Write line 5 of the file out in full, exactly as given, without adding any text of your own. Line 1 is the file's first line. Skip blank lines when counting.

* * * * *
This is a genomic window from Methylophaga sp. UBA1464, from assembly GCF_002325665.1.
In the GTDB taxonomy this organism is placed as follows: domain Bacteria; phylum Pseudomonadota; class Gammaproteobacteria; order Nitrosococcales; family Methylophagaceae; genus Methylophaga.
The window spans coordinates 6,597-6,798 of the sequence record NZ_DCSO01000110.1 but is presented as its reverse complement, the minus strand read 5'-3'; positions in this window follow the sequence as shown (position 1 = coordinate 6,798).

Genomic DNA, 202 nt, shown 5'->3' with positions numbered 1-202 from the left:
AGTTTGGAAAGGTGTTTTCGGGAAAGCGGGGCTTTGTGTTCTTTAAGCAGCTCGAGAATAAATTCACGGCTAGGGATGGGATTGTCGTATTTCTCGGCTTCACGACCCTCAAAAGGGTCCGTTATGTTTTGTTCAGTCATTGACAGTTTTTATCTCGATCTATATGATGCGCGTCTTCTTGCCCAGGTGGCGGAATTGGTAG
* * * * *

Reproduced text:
AGTTTGGAAAGGTGTTTTCGGGAAAGCGGGGCTTTGTGTTCTTTAAGCAGCTCGAGAATAAATTCACGGCTAGGGATGGGATTGTCGTATTTCTCGGCTTCACGACCCTCAAAAGGGTCCGTTATGTTTTGTTCAGTCATTGACAGTTTTTATCTCGATCTATATGATGCGCGTCTTCTTGCCCAGGTGGCGGAATTGGTAG